Activists Strive To Make Southern Queer History Visible

Feb 28, 2019


The everyday lives of activists and community members in Western North Carolina didn’t make it into the history books.  A UNC Asheville professor is launching a project to bring to light the untold queer stories in our region.

Here’s more on the project - and how it’s a part of a larger preservation effort across the Southeast.

 

Queer history is presented as a narrow space, says Josh Burford. It’s mostly just for the urban, white, wealthy  and able-bodied. Burford wants to change that perception in the South.

 

“I think that for me as a member of the queer community having access to the past always felt like something unattainable, says Burford. “ I always just assumed that I would never see any people like me reflected in my history.”

Burford is from Alabama but he’s been a part of archival activism in North Carolina since 2012. He helped created both an oral history archive at UNC-Charlotte and an exhibit of the archive at the Levine Museum of the New South in 2014.  

 

“So for us archiving our history is absolutely an act of political resistance.  We do exist. We have existed and we’ve done amazing things,” says Burford. "And as Southerns we don’t have to give up our southern identity to be a part of the queer community.”

Burford has now returned to his home state where he’s started a new archive called the Invisible Histories Project.  He hopes to expand into the entire Southeast over the next 10 years.

Southern bar guides are just one example of primary sources that the Invisible Histories Project archives. Photos, pins, journals and more can also be donated.
Credit Photos courtesy of Invisible Histories Project & J.D. Doyle & the Queer Music Heritage Project

“Which I think in the queer southern community is still antithetical to some people  - like we are gluttons for punishment because we live in Alabama or Mississippi - as opposed to look what we’ve done,” says Burford.

 

Burford says that there is a vibrant academic community of other historians, archivist and oral historians working across the South to preserve the previously untold stories of queer southerners but many of them don’t know each other. So he’s hosting Queer History South at the end of March.  It’s a conference of scholars and community organizers from the 13 states of the Southeast partnering with organizations like the Duke Human Rights Center and The University of Alabama.

 

“The south is as much of an idea as it is a geography,” says Burford. “So let’s bring all of these different ideas about what Southern experience looks like to the table and let’s complicate the story a little bit in the best possible way.”

 

Burford also hopes that this will develop into connections across the region.

 

“Each of us has a piece of the puzzle so what could happen if we brought all of those pieces together to see what we might learn from each other and what we could share,” says Burford.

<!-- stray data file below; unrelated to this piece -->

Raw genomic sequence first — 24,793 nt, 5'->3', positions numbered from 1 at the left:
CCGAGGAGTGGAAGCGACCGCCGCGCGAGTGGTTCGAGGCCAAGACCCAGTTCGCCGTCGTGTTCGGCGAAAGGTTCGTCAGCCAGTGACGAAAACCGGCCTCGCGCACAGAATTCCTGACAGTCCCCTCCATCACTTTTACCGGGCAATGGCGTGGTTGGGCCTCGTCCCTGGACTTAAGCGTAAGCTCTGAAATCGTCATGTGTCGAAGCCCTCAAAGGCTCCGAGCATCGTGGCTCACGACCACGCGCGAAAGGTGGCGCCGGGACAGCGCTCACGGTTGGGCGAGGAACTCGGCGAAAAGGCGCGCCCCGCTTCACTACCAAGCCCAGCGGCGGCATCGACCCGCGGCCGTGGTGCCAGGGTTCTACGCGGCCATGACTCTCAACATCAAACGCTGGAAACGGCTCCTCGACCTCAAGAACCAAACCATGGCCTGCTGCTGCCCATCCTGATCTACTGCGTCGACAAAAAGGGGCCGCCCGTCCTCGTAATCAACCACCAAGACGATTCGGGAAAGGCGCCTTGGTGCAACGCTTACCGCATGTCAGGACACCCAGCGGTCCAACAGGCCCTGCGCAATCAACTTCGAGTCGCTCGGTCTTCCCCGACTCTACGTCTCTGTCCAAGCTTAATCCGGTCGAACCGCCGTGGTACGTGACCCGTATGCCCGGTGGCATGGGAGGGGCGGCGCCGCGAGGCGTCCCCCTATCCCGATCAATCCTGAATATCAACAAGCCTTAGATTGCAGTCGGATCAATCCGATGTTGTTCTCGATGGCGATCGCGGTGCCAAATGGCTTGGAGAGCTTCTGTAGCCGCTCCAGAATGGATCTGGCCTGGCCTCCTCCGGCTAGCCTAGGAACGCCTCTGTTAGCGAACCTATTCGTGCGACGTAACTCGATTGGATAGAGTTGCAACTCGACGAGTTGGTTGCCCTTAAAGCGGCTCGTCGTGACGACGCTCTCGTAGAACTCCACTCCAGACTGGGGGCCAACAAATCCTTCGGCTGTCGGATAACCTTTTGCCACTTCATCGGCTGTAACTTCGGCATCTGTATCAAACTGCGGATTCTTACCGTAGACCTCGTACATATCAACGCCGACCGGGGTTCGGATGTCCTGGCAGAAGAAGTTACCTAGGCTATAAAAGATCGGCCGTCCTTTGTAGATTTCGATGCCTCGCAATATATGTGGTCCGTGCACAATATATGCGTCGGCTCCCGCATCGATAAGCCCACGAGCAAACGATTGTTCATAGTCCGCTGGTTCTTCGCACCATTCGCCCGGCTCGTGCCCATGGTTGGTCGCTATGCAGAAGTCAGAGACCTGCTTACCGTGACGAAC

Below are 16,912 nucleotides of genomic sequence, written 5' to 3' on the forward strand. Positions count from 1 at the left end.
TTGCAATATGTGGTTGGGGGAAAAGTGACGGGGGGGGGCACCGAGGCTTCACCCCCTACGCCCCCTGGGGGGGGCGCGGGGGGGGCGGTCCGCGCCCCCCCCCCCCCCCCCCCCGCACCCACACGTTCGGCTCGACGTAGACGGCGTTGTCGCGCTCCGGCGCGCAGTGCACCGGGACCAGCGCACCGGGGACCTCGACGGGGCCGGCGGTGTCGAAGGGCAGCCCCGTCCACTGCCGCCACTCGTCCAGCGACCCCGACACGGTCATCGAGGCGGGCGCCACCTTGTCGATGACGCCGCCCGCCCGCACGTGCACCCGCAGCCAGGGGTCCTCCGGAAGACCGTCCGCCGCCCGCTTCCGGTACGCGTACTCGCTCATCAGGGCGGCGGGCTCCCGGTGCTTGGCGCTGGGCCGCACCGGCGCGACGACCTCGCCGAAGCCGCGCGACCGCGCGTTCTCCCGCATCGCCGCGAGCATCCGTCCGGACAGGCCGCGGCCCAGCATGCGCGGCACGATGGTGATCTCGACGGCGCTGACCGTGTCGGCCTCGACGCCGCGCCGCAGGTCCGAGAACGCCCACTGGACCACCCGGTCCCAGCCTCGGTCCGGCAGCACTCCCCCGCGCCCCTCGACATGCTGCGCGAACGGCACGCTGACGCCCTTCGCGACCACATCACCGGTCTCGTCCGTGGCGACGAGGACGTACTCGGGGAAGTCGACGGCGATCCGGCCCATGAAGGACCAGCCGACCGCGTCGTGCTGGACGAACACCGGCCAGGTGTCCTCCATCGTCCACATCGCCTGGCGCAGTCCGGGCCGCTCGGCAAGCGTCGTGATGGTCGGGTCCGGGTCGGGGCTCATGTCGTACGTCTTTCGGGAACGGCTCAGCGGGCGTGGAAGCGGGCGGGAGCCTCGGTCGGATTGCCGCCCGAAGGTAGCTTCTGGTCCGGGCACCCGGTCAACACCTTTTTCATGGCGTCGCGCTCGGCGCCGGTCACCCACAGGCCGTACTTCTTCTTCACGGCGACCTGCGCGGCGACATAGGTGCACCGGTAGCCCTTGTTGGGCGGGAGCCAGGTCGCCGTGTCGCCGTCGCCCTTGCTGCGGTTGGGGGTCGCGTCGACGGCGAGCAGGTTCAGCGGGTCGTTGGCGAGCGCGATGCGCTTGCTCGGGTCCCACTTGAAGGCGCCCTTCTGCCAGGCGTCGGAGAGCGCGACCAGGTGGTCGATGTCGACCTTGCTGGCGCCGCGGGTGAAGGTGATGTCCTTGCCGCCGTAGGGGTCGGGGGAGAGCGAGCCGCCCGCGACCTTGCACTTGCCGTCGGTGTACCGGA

One of those pieces is UNC Asheville English professor Amanda Wray.  She just launched an oral history project with Blue Ridge Pride Center to create the first LGBTQ+ archive of oral histories in Western North Carolina.

 

“Asheville has a really inclusive reputation but Appalachia in general has a reputation that is rather negative in the way that the way that they talk about inclusivity,” says Wray. She says that Blue Ridge Pride Center reached out to the school about the project.

 

Wray, who is from rural Kentucky, says that while there is still intolerance in Appalachia, isn’t the whole story. With the help of a few interns, she will be speaking with people from all walks of life in the LGBTQ community - and they are still looking for participants who want be interviewed as a part of the oral history archive.

 

“I feel like we make gay people invisible when we don’t talk about them or when we focus on this dominant narrative that Appalachia in not inclusive,” says Wray.

Wray and her students spoke with five informants ranging in age from 71 to 97 years to document a more inclusive and complex history of West Asheville near the New Belgium Brewery.
Credit Photo Courtesy of Amanda Wray

This isn’t Wray’s first oral history project. A class of her creative writing students produced a booklet of profiles of residents in West Asheville just before the New Belgium Brewery broke ground in the neighborhood.

 

“When we encourage storytelling and document it, then we make it data that is accessible to everyone,” says Wray.

 

Wray says that data can then be used to inform actions in the present. She plans to use the LGBTQ oral history archive to create a needs assessment with Blue Ridge Pride.  They’ll outline what services - such as healthcare - are scarce or readily available for queer folks in Western North Carolina.